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Racial Justice: Daniel Rudd Catholic Journalist

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One of the most influential Catholics in the Archdiocese of Cincinnati’s 200 year history, Daniel Rudd was a man of deep faith, zeal for justice and untiring activity. He founded the first Black Catholic newspaper, American Catholic Tribune (ACT), and the National Black Catholic Congress. Through a worldview influenced by the Catholic faith, he saw the Church as the vessel of truth, justice and equality of all people, such that the Catholic Church was “the only place on the continent, where rich and poor, white and black, must drop prejudice at the threshold and go hand in hand to the altar” (ACT, Aug. 9, 1890, 2).

Born into slavery in Bardstown, KY., during 1854, his parents, Robert and Elizabeth Rudd, were devout Catholics. His family served as sextons for St. Joseph Proto-Cathedral, and Daniel later reminisced about receiving instruction from the parish priest.

As a young man, Rudd moved to Springfield, OH, to live with his brother, Charles. He attended St. Raphael Church, completed high school, then began work in newspapers and established ACT’s forerunner, the Ohio State Tribune. He advocated for racial integration in Springfield schools and racial equality.

Rudd first published ACT in Cincinnati during 1886, primarily for Black Americans, but he knew many subscribers were white. For the newspaper’s 11 years, he shared the Catholic faith, asking readers to give its teachings a fair hearing. He believed that by observing history, they would see how the Catholic Church supported and uplifted the lowly, the poor and society’s outcasts.

Through ACT, Rudd also advocated for recognition of Black Americans’ equal dignity, asserting that no race is better than another and all are brothers and sisters before Jesus. A hopeful and optimistic man, he acknowledged how racism’s stain seeped into the Church, so that he considered those Catholics who separated people by skin color as “less than Catholic.” He promoted Black Americans’ rights on a practical level, including desegregation, and wrote passionately for higher education and vocational school opportunities.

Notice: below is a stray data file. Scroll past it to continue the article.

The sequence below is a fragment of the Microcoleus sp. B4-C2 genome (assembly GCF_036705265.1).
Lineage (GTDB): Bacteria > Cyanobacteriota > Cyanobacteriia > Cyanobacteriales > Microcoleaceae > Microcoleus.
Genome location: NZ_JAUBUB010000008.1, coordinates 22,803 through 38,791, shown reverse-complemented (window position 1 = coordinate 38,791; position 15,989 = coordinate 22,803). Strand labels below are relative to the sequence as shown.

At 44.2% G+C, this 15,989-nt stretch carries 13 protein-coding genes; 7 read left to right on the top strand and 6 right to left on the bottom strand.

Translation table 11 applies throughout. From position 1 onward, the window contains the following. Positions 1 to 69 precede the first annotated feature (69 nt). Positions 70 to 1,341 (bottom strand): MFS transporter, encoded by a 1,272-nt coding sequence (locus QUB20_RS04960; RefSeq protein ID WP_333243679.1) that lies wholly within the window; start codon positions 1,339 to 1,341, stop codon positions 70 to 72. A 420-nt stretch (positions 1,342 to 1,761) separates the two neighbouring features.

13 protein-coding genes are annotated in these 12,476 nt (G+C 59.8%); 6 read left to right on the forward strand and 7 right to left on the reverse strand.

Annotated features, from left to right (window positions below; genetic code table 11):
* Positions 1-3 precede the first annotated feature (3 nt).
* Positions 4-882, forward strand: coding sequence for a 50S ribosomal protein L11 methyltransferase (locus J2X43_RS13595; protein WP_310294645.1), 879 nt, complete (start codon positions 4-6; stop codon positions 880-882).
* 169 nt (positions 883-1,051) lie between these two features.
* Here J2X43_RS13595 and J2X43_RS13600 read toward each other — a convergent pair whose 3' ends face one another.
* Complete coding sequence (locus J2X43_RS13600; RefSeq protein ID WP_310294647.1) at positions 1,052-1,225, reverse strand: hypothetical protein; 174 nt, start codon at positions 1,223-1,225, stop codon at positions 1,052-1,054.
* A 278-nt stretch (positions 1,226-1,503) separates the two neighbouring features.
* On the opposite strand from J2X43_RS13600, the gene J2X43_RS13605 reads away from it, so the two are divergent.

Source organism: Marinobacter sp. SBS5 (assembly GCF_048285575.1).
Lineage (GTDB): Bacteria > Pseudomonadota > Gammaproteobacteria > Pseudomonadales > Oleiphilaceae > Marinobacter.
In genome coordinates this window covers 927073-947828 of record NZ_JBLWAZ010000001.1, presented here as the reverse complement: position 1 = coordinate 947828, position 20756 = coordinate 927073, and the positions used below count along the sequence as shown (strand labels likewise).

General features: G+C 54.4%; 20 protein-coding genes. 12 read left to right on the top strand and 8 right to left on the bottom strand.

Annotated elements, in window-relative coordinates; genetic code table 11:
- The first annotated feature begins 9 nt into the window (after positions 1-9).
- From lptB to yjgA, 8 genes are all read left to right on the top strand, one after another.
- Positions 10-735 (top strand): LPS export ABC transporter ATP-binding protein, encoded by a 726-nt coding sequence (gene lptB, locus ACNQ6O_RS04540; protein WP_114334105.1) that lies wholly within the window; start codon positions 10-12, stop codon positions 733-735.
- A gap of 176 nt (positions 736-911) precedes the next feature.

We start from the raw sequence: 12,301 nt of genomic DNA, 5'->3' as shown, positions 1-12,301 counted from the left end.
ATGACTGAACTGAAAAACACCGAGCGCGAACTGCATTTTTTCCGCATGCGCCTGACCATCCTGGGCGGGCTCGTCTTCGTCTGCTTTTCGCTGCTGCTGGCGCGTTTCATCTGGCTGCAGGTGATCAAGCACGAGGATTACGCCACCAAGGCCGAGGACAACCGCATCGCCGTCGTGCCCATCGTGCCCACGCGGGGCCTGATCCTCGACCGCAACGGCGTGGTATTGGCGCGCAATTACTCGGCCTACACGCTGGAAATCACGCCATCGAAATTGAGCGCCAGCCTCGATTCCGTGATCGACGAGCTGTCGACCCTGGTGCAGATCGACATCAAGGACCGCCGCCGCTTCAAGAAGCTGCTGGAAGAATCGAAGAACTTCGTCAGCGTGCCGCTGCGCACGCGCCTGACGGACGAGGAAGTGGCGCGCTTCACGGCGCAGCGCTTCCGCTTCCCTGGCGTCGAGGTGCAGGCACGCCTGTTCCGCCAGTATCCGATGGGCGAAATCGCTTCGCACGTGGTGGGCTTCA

When he founded the Black Catholic Congress, Rudd sought to mobilize the laity. He was convinced there were more Black Catholics than was known, who only needed an organization to rise up and give them a voice. The congress met five times between 1889-1894, the second meeting held at the Cathedral of St. Peter in Chains in Cincinnati. Because those in the Church who spoke explicitly about racism faced strong resistance – from both Catholics and non-Catholics – the Congresses had to proceed gently. They focused on the active African slave trade, supporting “Colored [religious] sisters” and admitting African Americans into labor and trade unions.

To honor Rudd’s legacy in both journalism and battling racism, the Archdiocese of Cincinnati’s Catholic Social Action and African American Pastoral Ministries offices erected a historical marker for Rudd on Dec. 5, 2021, at St. Raphael Church in Springfield. The marker’s two sides commemorate his work as a Catholic journalist and as a layman of faith and action. It includes Rudd’s own words written in 1890, “This country is not properly civilized and will not be until men learn to treat each other on their merits and not the color of their skin, their eyes, or their hair.”

Further reading: Gary Agee, A Cry for Justice: Daniel Rudd and his Life in Black Catholicism, Journalism and Activism, 1854-1933, 2011.

This article appeared in the February 2022 edition of The Catholic Telegraph Magazine. For your complimentary subscription, click here.

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